Izetbegovic: Croatia ignored Bosnia institutions' objections

NEWS 30.07.2018 16:23
Source: N1

The start of the construction works on the Peljesac bridge while ignoring the objections of competent institutions of Bosnia and Herzegovina, means a flagrant violation of Bosnia's sovereign right to the access to the open sea, said Bosniak member of Bosnia's tripartite Presidency Bakir Izetbegovic.

According to Izetbegovic, who commented the announcement of the start of the Peljesac bridge construction, the Republic of Croatia has been avoiding for more than 12 years to reach a demarcation agreement with Bosnia and Herzegovina. The agreement, added Izetbegovic, must happen before Croatia exercises the right to link its territories and before Bosnia exercises the right to access the sea.

Some of Bosnia's state officials, including Izetbegovic, had strongly objected the bridge construction, claiming that this project would disturb Bosnia's access to international waters. In their reaction, they referred to the Bosnia's Presidency decision from 2007, demanding from Croatia to halt the project until the issue of identification of the sea boundary line and the country's access to the international waters is solved.

“Bosnia and Herzegovina does not dispute Croatia's right to exercise its rights. All we ask is that our rights, guaranteed by the UN convention, are respected,” said Izetbegovic, who claims that Bosnia's institutions took all necessary measures over the past 12 years in communication with Croatia, to protect its rights stipulated by the international law.

After he recalled of the Presidency's conclusion from 2007, Izetbegovic said this was “a uniform and clear stance of the state of Bosnia and Herzegovina, which has not been changed in other conclusions and decisions.”

According to Izetbegovic, Croatia has been informed on several occasions about this standpoint.

Work to build the Peljesac bridge had initially begun in 2007. The road link aims at ensuring the territorial continuity of Croatia by connecting its mainland with the Dubrovnik-Neretva County while avoiding crossing Bosnia and Herzegovina at the Neum Corridor.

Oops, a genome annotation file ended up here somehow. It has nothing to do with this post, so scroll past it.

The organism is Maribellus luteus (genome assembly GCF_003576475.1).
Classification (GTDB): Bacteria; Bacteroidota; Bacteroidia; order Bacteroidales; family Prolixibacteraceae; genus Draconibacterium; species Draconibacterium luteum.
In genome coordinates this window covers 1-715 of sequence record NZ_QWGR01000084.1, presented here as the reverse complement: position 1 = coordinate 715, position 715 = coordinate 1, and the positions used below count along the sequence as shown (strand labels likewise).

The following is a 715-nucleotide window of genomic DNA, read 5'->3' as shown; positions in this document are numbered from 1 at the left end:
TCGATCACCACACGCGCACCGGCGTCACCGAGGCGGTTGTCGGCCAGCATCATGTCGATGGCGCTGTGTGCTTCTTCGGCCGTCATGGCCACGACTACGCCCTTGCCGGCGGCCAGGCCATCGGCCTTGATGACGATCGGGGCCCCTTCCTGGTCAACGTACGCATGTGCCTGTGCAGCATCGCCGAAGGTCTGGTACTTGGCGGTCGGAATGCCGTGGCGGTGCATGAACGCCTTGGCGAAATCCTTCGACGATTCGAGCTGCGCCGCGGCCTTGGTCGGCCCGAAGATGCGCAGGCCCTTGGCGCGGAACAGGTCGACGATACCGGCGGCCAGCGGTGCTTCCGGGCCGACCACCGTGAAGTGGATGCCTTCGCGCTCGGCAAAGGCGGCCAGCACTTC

By connecting the Croatian peninsula of Peljesac with the mainland, the bridge would span a part of the Adriatic Sea which separates the two near the Bay of Mali Ston and the Neretva Channel.

Amid political controversies with the neighbouring Bosnia and Herzegovina as well as financial difficulties, construction was stopped in 2012 but Croatia signed a contract with a Chinese consortium earlier this year, announcing the start of construction works in mid-July.

Despite Bosnia's stance on the matter, Izetbegovic said, Croatia applied for the European Union's funds to assist the works, telling the European Commission there was no dispute with Bosnia and Herzegovina regarding this.

“Director General of the European Commission's Regional and Urban Policy Directorate-General Marc Lemaitre wrote a note to State Secretary of the Ministry for Regional Development and the EU Funds Spomenka Djuric on September 29, 2017, in which Croatia was urged to solve the open issues with Bosnia and Herzegovina regarding the construction of the mainland – Peljesac bridge, and to refrain from taking any activities that may, as a consequence, drag the EU into legal and financial obligations due to the disputes launched by the third parties. Croatia did not respond to this letter in a satisfactory way,” said Izetbegovic.

Protecting the sovereign rights of the state of Bosnia and Herzegovina, he concluded, is a constitutional and legal obligation of all representatives and institutions of Bosnia and Herzegovina.

Bosnia's Minister of Civil Affairs Adil Osmanovic told N1 that another request to open talks on this issue will be sent to Croatian Prime Minister Andrej Plenkovic. He added that one of the options for Bosnia and Herzegovina to solve this issue is defending its rights before the international judicial institutions.